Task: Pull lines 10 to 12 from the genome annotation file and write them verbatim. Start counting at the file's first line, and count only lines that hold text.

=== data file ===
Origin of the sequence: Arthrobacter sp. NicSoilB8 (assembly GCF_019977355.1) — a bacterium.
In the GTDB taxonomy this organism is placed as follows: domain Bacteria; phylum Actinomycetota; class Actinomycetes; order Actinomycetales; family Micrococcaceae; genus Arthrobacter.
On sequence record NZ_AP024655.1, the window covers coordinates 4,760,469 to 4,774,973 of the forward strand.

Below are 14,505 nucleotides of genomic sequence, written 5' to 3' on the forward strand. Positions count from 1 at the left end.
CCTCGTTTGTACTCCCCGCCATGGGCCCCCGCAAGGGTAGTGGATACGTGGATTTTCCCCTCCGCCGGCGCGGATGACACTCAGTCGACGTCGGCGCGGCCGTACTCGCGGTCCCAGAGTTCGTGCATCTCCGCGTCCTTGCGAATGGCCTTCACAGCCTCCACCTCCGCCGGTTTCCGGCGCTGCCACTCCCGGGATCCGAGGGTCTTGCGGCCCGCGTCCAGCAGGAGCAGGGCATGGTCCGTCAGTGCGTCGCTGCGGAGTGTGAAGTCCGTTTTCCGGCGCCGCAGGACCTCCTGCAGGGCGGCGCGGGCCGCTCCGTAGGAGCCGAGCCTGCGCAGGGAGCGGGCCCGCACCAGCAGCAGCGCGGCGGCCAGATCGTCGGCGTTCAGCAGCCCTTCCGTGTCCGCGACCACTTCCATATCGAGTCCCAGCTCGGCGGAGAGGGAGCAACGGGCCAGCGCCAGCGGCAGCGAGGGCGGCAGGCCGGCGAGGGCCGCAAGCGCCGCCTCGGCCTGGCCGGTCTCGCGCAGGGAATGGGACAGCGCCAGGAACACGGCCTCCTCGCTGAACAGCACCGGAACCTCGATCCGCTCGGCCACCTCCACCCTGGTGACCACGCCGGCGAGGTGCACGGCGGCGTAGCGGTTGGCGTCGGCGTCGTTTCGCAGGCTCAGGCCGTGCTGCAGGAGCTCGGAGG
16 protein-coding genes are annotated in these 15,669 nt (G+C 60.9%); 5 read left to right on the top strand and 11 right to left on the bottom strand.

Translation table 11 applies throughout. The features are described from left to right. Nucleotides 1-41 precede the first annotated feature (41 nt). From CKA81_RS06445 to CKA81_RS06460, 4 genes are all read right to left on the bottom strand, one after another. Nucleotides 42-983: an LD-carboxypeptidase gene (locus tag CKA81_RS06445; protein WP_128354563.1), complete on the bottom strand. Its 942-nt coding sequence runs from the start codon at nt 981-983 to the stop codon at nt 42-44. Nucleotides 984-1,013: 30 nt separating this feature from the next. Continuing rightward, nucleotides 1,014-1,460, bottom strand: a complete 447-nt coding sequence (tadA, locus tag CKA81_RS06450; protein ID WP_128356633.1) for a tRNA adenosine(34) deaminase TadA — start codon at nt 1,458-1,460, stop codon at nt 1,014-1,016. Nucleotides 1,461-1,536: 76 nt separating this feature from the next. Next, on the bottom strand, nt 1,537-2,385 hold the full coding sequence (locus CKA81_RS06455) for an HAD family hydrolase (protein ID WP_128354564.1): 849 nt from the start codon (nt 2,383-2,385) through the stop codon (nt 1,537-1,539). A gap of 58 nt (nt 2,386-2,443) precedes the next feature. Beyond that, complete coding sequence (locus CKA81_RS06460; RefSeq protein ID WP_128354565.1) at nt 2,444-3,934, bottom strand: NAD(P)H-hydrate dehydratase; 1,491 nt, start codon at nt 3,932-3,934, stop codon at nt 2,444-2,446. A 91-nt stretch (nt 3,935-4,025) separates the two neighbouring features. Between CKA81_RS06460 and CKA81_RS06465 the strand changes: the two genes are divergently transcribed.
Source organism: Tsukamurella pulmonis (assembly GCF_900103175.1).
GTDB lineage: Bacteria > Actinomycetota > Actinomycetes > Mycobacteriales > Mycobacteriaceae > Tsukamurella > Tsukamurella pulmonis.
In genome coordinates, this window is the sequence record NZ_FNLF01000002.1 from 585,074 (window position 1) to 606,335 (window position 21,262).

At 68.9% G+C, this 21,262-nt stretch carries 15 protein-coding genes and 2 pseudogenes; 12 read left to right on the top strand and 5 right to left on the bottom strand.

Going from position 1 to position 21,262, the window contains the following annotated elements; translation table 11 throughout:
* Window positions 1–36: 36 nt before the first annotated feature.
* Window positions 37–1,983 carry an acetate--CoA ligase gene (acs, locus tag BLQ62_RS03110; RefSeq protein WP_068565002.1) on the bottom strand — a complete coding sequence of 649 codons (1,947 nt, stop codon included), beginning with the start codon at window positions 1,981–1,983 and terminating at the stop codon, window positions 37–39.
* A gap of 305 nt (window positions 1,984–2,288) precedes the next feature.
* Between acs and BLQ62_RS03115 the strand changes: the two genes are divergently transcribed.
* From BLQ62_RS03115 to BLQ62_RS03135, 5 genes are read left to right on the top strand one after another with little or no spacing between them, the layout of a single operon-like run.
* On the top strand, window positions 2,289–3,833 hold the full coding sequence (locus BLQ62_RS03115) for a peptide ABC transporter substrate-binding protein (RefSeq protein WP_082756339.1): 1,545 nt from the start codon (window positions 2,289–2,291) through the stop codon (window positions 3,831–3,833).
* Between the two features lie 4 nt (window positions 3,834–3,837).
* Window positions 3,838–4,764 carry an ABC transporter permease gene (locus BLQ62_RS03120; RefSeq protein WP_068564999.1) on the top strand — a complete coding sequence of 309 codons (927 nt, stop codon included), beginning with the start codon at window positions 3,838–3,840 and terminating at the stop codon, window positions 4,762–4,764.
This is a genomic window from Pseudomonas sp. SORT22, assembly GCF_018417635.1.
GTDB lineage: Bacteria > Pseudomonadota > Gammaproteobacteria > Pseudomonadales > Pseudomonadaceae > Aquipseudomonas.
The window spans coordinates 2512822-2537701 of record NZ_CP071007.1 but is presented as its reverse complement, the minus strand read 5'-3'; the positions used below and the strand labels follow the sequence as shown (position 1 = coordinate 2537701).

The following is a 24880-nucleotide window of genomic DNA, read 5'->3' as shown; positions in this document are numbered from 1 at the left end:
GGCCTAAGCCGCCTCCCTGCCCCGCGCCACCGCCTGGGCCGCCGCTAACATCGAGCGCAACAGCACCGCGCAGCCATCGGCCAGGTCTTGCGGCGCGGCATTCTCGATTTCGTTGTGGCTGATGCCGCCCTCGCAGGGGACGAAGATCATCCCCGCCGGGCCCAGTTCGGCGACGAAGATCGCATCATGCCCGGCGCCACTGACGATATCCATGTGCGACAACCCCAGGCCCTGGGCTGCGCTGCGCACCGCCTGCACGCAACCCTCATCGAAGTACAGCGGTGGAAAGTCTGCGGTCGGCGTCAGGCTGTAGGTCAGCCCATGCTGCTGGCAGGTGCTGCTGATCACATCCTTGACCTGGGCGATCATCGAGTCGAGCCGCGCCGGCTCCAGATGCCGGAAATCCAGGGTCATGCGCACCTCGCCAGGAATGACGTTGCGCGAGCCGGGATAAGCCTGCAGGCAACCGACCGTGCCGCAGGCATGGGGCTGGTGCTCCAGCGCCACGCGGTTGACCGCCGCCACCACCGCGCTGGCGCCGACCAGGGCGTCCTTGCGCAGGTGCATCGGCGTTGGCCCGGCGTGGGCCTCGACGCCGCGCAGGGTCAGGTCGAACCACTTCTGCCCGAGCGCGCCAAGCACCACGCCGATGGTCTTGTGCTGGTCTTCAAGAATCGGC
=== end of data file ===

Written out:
In genome coordinates, this window is the sequence record NZ_FNLF01000002.1 from 585,074 (window position 1) to 606,335 (window position 21,262).

At 68.9% G+C, this 21,262-nt stretch carries 15 protein-coding genes and 2 pseudogenes; 12 read left to right on the top strand and 5 right to left on the bottom strand.

Going from position 1 to position 21,262, the window contains the following annotated elements; translation table 11 throughout: